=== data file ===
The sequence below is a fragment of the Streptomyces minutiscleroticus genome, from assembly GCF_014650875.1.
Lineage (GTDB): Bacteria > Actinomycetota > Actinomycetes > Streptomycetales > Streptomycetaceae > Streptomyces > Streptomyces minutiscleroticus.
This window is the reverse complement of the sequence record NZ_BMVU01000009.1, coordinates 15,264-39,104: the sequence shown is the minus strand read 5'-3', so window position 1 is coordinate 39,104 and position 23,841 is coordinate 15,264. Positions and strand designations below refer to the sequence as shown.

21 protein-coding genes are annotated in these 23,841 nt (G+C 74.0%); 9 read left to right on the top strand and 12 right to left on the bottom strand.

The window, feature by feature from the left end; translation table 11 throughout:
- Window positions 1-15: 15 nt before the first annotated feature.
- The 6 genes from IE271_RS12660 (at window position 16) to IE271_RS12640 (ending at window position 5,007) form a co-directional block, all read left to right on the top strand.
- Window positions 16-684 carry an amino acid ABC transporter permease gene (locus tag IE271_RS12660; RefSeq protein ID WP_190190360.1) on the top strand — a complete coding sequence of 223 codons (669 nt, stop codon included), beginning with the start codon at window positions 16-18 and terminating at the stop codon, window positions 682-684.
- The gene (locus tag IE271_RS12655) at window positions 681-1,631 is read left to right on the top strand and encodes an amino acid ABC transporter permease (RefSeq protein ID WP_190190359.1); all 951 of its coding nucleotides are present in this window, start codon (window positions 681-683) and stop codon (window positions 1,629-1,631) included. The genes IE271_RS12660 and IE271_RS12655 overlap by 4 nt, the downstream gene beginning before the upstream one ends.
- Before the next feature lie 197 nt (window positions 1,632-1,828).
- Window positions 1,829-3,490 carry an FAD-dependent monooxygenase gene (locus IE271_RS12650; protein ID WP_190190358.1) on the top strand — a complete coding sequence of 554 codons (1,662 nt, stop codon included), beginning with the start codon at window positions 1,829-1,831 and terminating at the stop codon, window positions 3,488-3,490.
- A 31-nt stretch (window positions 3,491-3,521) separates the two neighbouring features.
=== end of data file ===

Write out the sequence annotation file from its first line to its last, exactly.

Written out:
The sequence below is a fragment of the Streptomyces minutiscleroticus genome, from assembly GCF_014650875.1.
Lineage (GTDB): Bacteria > Actinomycetota > Actinomycetes > Streptomycetales > Streptomycetaceae > Streptomyces > Streptomyces minutiscleroticus.
This window is the reverse complement of the sequence record NZ_BMVU01000009.1, coordinates 15,264-39,104: the sequence shown is the minus strand read 5'-3', so window position 1 is coordinate 39,104 and position 23,841 is coordinate 15,264. Positions and strand designations below refer to the sequence as shown.

21 protein-coding genes are annotated in these 23,841 nt (G+C 74.0%); 9 read left to right on the top strand and 12 right to left on the bottom strand.

The window, feature by feature from the left end; translation table 11 throughout:
- Window positions 1-15: 15 nt before the first annotated feature.
- The 6 genes from IE271_RS12660 (at window position 16) to IE271_RS12640 (ending at window position 5,007) form a co-directional block, all read left to right on the top strand.
- Window positions 16-684 carry an amino acid ABC transporter permease gene (locus tag IE271_RS12660; RefSeq protein ID WP_190190360.1) on the top strand — a complete coding sequence of 223 codons (669 nt, stop codon included), beginning with the start codon at window positions 16-18 and terminating at the stop codon, window positions 682-684.
- The gene (locus tag IE271_RS12655) at window positions 681-1,631 is read left to right on the top strand and encodes an amino acid ABC transporter permease (RefSeq protein ID WP_190190359.1); all 951 of its coding nucleotides are present in this window, start codon (window positions 681-683) and stop codon (window positions 1,629-1,631) included. The genes IE271_RS12660 and IE271_RS12655 overlap by 4 nt, the downstream gene beginning before the upstream one ends.
- Before the next feature lie 197 nt (window positions 1,632-1,828).
- Window positions 1,829-3,490 carry an FAD-dependent monooxygenase gene (locus IE271_RS12650; protein ID WP_190190358.1) on the top strand — a complete coding sequence of 554 codons (1,662 nt, stop codon included), beginning with the start codon at window positions 1,829-1,831 and terminating at the stop codon, window positions 3,488-3,490.
- A 31-nt stretch (window positions 3,491-3,521) separates the two neighbouring features.